Doing business in Mexico - a destination for growth

September 2016

Its economic and political stability, low inflation and strong economy make Mexico one of the world's most competitive countries for inward investment. It has one of the most open economies in the world having struck free-trade agreements with 44 countries across North America, Latin America, Europe and Asia.

Mexico is a leading producer and exporter in several business sectors including: automotive, aerospace, electronics, energy, mining and more. As well as manufacturing and heavy industry, Mexico also ranks first in Latin America for creative industries.

A strong and growing economy

Mexico can boast the world's thirteenth largest economy and the second largest in Latin America.

Its economy grew by 2.5% in 2015 with almost half that growth coming from services and manufacturing. Private consumption was also high on the back of more jobs, with higher wages fuelling an expansion in domestic credit.

Growth is predicted to slow down slightly in 2016. However, continued economic and financial stability, and investor confidence will all help to rebalance the sources of growth, with an increase in net exports and private investment complementing the expansion in private consumption.

In 2017, the government's structural reforms, which led to a depreciation in the peso, will give impetus to exports. This is likely to boost GDP growth to around 3% despite lower oil prices.

Taxation and accounting

Foreign businesses setting up in Mexico receive the same tax treatment as Mexican businesses. However, some concessions do apply. Mexico has a wide network of double-taxation treaties, with most following the OECD model.

Corporate taxes

Most corporate taxes are federal taxes on profits. However, there are some state taxes. Other withholding taxes apply too. The standard rates are as follows:

  • Mexican corporate income tax - charged on corporate profits at 30%.
  • Capital gains tax - usually included in profits but for foreign companies a withholding tax may apply instead.
  • Employee profit-sharing tax - employees have a legal right to share in a company's profits, paid for by a 10% levy on pre-tax profits.
  • Residence tax of 5%.
  • Special excise taxes on production and services.
  • A state real-estate acquisition tax of between 2% and 5%.
  • A state tax on salaries of between 2% and 3%.

Withholding taxes

  • Dividends - 10%
  • Royalties - between 25% and 40%
  • Interest - typically 35% but can be between 4.9% and 40% depending on the industry, jurisdiction, and type of interest payment.

Incentivising foreign investment

Various trade and tax incentives exist to encourage foreign investment.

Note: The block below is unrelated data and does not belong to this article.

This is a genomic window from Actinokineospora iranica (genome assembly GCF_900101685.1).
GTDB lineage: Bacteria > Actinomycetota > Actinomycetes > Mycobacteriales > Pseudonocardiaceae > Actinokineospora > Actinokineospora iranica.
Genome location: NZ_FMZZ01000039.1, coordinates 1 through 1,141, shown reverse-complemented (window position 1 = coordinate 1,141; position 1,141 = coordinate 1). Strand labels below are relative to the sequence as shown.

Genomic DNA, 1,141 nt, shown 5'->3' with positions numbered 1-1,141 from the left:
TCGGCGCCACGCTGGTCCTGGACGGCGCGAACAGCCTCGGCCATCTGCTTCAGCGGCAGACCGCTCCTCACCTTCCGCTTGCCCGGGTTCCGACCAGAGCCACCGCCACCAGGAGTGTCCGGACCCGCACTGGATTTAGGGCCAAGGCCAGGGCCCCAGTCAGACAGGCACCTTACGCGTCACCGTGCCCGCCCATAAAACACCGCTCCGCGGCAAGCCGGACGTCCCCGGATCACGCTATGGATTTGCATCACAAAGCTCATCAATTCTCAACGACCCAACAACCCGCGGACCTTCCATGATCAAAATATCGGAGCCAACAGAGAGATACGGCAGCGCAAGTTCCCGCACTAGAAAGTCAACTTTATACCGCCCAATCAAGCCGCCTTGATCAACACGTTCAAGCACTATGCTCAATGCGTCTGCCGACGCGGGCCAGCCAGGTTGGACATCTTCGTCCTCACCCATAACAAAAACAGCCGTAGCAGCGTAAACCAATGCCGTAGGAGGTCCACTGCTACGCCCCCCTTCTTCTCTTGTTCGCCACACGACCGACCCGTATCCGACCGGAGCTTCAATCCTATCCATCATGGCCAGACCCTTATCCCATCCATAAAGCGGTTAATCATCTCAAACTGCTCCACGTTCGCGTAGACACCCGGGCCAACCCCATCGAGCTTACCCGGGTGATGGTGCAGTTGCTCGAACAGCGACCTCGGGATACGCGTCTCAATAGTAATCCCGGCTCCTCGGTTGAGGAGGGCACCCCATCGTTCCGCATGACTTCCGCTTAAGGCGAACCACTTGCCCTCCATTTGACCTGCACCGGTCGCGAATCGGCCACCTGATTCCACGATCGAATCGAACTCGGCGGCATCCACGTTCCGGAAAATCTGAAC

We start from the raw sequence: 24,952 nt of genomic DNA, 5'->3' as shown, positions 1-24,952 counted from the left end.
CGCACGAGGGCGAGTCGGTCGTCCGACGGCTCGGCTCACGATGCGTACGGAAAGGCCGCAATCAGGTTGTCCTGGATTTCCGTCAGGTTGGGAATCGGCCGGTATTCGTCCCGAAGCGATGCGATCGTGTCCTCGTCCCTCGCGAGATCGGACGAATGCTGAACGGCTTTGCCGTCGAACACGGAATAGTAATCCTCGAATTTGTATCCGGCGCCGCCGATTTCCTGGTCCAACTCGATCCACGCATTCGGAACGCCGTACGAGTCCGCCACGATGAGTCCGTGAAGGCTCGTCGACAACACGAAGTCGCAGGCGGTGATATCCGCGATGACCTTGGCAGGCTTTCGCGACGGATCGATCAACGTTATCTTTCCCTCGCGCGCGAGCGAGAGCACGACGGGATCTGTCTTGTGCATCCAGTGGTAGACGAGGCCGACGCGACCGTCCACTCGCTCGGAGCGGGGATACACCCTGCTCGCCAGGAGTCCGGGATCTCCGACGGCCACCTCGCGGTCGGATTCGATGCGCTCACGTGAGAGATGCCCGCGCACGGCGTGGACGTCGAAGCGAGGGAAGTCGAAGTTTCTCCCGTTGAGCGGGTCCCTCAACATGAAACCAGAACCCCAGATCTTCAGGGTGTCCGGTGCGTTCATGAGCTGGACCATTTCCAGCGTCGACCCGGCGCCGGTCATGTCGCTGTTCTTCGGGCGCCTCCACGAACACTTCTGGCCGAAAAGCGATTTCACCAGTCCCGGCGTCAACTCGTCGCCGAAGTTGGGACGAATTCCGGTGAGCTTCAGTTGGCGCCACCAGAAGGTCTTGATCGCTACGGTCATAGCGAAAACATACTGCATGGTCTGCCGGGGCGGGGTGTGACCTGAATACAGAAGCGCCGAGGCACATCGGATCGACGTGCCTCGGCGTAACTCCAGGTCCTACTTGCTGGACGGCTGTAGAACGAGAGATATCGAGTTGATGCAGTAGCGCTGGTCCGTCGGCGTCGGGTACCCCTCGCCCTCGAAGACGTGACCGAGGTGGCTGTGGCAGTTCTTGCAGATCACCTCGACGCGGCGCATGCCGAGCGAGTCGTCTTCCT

Import tax refund to exporters (drawback)

This tax refund incentive allows companies to recover duty paid on imports that have subsequently been used for future exports.

Manufacturing, 'maquila' and export service industry (IMMEX)

The IMMEX programme allows companies to import goods temporarily without paying import or other duties where those goods are being used for export purposes.

Sector promotion programmes (PROSEC)

PROSEC rewards businesses working in certain sectors by allowing imports at preferential tariffs. The goods must be for producing specific goods but the relief applies whether or not the goods are for export.

Innovation incentive programmes

These programmes offer support to companies that invest in research, technological development, and innovation that aim to develop new products, processes and services.

International fund

This fund supports scientific and technological research projects that are conducted jointly between Mexico and the European Union.

Tax incentives include:

Immediate deduction

This rebate applies to projects that are labour-intensive, are non-polluting, and do not consume large volumes of water. It does not apply in Mexico City, Monterrey or Guadalajara.

Federal tax incentives

Eligible companies registered under IMMEX receive significant reductions in corporate income tax if they meet certain conditions.

Federal tax credits for research and development

Eligible companies may receive a tax credit of 30% of total spending on research and development activities.

Overcoming hurdles

Mexico offers opportunities that rival other emerging markets. However, setting up a business can be time-consuming. Foreign businesses can find the legal and accounting systems complex, although Mexican accounting standards are gradually conforming to international accounting standards and have now reached around 70% compatibility.

Access to professional help

While there are hurdles to overcome when doing business in Mexico, access to local knowledge and expertise will make a big difference.

There is no shortage of help and advice available to businesses considering doing business in Mexico - ranging from the services of global consultancies to more specialist assistance from local firms.

The help and advice available covers areas such as:

  • Business structures
  • Due diligence
  • Legal and taxation services
  • Intellectual property
  • Marketing
  • Outsourced accounting.

Mexico - a top-ten destination

To make Mexico attractive the government has invested in infrastructure and encouraged competition in areas such as transport, energy and communications. As a result, recent reports estimate that by 2050 Mexico will have grown to be the seventh largest economy in the world.

This is just one reason why, according to the OECD, Mexico sits among the top ten destinations for foreign direct investment.

Author: Eduardo Crespo

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